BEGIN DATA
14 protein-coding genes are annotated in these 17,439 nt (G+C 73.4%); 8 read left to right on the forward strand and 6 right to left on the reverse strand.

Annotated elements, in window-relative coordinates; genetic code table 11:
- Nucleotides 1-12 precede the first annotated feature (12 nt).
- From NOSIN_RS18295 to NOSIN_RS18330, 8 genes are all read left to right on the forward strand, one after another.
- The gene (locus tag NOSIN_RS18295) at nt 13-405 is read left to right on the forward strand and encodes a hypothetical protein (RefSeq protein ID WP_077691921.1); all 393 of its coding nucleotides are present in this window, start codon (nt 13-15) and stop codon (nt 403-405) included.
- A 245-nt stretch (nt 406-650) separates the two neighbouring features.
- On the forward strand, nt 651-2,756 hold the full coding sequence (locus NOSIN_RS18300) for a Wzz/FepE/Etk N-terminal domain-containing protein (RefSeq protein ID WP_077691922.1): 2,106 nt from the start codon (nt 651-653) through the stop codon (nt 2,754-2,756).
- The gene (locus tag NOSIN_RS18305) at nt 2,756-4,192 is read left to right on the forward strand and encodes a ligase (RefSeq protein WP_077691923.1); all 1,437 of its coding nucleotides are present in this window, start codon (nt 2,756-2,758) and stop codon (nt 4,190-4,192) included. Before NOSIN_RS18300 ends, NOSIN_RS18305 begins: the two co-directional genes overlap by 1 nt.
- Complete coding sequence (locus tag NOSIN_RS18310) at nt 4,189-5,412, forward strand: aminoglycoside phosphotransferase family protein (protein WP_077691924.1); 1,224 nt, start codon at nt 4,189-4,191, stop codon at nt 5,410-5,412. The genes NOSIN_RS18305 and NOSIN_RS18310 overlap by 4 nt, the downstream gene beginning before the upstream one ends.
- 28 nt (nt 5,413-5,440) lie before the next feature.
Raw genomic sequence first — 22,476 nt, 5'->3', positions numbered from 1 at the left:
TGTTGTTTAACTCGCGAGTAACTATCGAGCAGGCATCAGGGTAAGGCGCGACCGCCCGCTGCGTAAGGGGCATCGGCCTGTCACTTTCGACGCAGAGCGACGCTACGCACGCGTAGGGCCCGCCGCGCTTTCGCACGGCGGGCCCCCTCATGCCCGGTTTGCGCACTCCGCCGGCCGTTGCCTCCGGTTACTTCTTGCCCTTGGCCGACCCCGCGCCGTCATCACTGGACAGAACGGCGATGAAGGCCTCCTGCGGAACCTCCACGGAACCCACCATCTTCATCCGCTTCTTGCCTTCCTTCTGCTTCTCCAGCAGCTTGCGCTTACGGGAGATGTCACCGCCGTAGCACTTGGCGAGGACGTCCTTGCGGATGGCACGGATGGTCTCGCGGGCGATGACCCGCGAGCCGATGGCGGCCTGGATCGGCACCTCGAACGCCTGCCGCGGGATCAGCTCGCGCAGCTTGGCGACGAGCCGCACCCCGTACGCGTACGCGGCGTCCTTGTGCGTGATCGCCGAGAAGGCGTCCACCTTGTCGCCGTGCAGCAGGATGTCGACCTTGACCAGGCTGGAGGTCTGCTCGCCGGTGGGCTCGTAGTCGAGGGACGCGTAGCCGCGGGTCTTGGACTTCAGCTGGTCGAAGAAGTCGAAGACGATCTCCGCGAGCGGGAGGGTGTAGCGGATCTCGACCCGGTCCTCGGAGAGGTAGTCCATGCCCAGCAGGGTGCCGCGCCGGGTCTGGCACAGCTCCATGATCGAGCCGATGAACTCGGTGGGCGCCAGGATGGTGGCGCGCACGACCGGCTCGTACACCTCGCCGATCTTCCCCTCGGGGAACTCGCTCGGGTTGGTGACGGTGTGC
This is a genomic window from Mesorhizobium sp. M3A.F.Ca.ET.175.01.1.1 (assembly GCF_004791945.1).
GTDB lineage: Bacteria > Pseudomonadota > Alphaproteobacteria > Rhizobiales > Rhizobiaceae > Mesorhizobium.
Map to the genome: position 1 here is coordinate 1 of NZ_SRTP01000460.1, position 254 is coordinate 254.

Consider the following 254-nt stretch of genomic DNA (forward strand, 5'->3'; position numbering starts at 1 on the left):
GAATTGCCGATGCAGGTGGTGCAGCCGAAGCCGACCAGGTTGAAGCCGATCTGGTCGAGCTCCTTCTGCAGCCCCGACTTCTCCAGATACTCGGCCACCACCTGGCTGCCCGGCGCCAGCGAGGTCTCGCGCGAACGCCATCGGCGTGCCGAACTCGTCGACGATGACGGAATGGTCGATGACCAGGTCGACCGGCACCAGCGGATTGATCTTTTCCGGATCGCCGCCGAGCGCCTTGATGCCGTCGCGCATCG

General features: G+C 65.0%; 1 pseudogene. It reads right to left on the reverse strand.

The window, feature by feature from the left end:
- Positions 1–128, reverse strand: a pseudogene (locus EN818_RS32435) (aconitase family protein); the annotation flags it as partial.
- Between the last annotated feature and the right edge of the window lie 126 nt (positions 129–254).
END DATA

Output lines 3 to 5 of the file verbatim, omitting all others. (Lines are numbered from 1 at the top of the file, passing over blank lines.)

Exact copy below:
- Nucleotides 1-12 precede the first annotated feature (12 nt).
- From NOSIN_RS18295 to NOSIN_RS18330, 8 genes are all read left to right on the forward strand, one after another.
- The gene (locus tag NOSIN_RS18295) at nt 13-405 is read left to right on the forward strand and encodes a hypothetical protein (RefSeq protein ID WP_077691921.1); all 393 of its coding nucleotides are present in this window, start codon (nt 13-15) and stop codon (nt 403-405) included.